Technological advances in the field of integrated circuits and semiconductors have led to the development of complementary metal oxide semiconductors (CMOS) with applications in numerous areas including memory devices. Currently, the design and development of non-volatile memory devices are based on current technologies. Alternatively, recent research has shown that numerous problems experienced today are mainly associated with heat, quantum uncertainties and costs of fabrication. As such, due to the physical limitations of the CMOS technologies, researchers have been looking for alternative ways of addressing the problems to develop future generation memory devices.
Consequently, in a recently published literature, resistive switching device has been identified as a promising non-volatile memory thus attracting significant attention of researchers. This is due to its high-density fabrication and capability to replace dynamic random-access memories. Among the available single bit based non-volatile memories, crossbar arrays have particularly demonstrated high-density integrations. Unfortunately, the high-power consumption and sneak current problems that lead to read errors have limited the use of crossbar arrays. Several approaches such as the incorporation of rectifying elements have been proposed to overcome the sneak current problem. Despite the remarkable achievement, more insight is still highly desirable.
To this note, Professor Jinho Bae at Jeju National University together with Professor Nobuhiko Kobayashi at the University of California Santa Cruz developed a new design parameter to perform an error analysis in passive crossbar arrays. Specifically, the sneak current problem was investigated by connecting the memory cell to a pair of row-column in either high resistance or low resistance depending on the stored logic value. The study is currently published in the journal, Semiconductor Science and Technology.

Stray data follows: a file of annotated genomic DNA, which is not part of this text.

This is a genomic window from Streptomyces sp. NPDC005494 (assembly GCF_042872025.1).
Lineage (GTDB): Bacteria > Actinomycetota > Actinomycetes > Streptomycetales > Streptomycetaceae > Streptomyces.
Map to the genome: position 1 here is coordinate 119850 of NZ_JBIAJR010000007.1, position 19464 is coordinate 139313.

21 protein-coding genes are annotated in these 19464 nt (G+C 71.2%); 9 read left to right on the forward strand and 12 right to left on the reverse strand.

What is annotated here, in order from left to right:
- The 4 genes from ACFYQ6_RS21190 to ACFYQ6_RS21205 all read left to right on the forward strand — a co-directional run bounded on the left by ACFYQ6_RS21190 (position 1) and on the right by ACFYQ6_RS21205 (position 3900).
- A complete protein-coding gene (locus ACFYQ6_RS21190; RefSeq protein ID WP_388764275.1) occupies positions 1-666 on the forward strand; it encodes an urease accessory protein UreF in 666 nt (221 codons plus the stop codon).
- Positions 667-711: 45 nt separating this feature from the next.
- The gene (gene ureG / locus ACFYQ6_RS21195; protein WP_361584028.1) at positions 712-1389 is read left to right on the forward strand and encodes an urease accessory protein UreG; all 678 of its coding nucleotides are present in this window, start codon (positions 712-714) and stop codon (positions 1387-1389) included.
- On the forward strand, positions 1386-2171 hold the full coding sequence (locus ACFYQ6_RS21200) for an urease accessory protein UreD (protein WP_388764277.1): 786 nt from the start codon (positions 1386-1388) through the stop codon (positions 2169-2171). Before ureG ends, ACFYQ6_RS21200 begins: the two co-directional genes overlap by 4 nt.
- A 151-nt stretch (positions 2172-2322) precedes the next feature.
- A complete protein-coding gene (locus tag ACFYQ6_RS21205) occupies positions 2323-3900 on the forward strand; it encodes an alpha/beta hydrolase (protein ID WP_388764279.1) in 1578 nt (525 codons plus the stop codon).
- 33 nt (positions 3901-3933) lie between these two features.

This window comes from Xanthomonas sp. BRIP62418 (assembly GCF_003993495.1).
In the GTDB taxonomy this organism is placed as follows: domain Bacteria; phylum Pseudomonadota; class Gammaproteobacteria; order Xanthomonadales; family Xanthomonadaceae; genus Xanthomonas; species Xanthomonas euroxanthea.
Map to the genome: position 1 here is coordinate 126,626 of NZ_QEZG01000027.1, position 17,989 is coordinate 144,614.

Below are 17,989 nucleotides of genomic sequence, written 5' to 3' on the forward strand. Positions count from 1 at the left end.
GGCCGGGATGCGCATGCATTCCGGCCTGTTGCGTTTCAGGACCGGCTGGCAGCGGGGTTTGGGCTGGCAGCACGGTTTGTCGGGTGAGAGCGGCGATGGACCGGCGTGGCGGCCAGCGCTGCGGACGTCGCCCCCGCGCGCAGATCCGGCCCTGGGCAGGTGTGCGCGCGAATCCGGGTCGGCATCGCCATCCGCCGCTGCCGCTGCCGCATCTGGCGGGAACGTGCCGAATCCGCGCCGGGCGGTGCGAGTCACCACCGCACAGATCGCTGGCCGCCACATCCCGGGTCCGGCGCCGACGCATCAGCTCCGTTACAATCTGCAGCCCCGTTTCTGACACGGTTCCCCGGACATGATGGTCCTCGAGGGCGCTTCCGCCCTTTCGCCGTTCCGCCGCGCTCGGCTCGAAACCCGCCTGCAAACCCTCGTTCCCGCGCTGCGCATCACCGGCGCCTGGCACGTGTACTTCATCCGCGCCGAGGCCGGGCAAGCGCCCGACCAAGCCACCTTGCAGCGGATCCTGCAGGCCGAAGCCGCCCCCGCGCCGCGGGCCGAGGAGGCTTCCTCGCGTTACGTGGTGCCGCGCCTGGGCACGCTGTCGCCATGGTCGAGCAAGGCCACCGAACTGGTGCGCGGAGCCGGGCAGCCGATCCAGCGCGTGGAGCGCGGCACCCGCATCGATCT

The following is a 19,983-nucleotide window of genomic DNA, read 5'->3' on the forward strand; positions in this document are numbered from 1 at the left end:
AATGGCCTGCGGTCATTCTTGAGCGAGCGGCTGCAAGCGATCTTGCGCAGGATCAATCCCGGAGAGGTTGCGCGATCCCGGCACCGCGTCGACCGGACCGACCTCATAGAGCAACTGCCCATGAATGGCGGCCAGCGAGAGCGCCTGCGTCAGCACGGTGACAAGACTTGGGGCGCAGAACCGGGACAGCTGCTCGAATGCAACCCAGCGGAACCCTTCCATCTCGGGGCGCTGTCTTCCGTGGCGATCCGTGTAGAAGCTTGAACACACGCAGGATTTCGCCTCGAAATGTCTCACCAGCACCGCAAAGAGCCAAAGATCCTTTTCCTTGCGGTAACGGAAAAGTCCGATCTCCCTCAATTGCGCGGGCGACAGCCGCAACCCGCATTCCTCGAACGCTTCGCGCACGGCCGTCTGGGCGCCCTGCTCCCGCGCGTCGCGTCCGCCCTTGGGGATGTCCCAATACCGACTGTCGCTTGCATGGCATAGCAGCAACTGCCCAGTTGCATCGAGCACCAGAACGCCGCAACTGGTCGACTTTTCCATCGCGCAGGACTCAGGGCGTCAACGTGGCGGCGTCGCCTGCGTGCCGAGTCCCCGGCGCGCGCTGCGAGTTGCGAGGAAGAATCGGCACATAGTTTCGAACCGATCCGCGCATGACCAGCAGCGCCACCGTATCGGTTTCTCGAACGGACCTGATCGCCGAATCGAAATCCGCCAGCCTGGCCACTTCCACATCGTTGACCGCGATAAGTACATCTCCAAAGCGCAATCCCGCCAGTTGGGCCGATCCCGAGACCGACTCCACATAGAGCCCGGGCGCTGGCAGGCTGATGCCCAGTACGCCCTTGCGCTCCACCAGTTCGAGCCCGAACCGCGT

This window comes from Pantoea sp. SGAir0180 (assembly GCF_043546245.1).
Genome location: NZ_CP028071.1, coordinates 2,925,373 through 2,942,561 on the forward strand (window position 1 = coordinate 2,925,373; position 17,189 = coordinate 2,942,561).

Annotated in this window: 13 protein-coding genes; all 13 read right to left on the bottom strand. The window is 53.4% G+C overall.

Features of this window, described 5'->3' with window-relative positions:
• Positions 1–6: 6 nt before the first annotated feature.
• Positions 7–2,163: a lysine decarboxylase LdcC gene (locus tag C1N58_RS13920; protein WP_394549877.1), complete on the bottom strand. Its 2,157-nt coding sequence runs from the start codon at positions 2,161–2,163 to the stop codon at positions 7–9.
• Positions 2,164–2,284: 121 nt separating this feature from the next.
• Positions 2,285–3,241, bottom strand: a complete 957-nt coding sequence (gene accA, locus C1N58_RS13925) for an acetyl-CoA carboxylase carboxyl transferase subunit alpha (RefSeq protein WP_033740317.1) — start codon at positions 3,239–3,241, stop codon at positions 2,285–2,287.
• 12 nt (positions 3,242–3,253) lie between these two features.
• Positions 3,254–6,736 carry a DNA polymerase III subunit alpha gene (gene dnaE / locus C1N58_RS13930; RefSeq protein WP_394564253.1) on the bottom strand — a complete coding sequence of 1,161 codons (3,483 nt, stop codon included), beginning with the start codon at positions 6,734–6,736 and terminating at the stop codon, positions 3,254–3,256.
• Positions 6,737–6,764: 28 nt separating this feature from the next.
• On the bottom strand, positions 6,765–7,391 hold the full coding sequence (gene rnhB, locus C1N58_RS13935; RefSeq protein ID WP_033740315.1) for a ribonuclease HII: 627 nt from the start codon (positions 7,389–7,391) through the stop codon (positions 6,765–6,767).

In brief, the research team initiated their work by a detailed cross-examination of the influence of the resistive switching behavior on the forward current flow in low resistance state and reverse current flow in the high resistance state along sneak current paths. Next, the ratio of the reverse low resistance state to forward low resistance state was maximized and its influence on the miss read error and sneak current investigated.
The authors observed minimal sneak currents in the resistive switches connected in reverse bias. This was attributed to the use of asymmetric memristors that fairly blocked the reverse current. On the other hand, maximizing the newly proposed parameter, that is, the ratio of reverse low resistance state to forward low resistance state also contributed significantly to minimizing the sneak currents. Furthermore, it was worth noting that the sneak current problem was more in large size arrays than small size arrays. This was, however, reduced by having the read current dominate the sneak current.
In summary, for commercialization of crossbar resistive switching arrays, Jinho Bae and Nobuhiko Kobayashi proposed two main design points to be taken into consideration. This includes the design parameter, reverse low resistance state to forward high resistance state ratio, and the read error bound. Altogether, the resistive switching devices is a promising solution for large scale design and production of high-performance non-volatile random-access memories.
The work was supported by the National Research Foundation of Korea (NRF) grant funded by the Korea government (MSIP) (NRF-2016R1A2B4015627).
Bae, J., & Kobayashi, N. (2019). Resistive switching device with highly-asymmetric current-voltage characteristics: its error analysis and new design parameter. Semiconductor Science and Technology, 34(2), 025007.Go To Semiconductor Science and Technology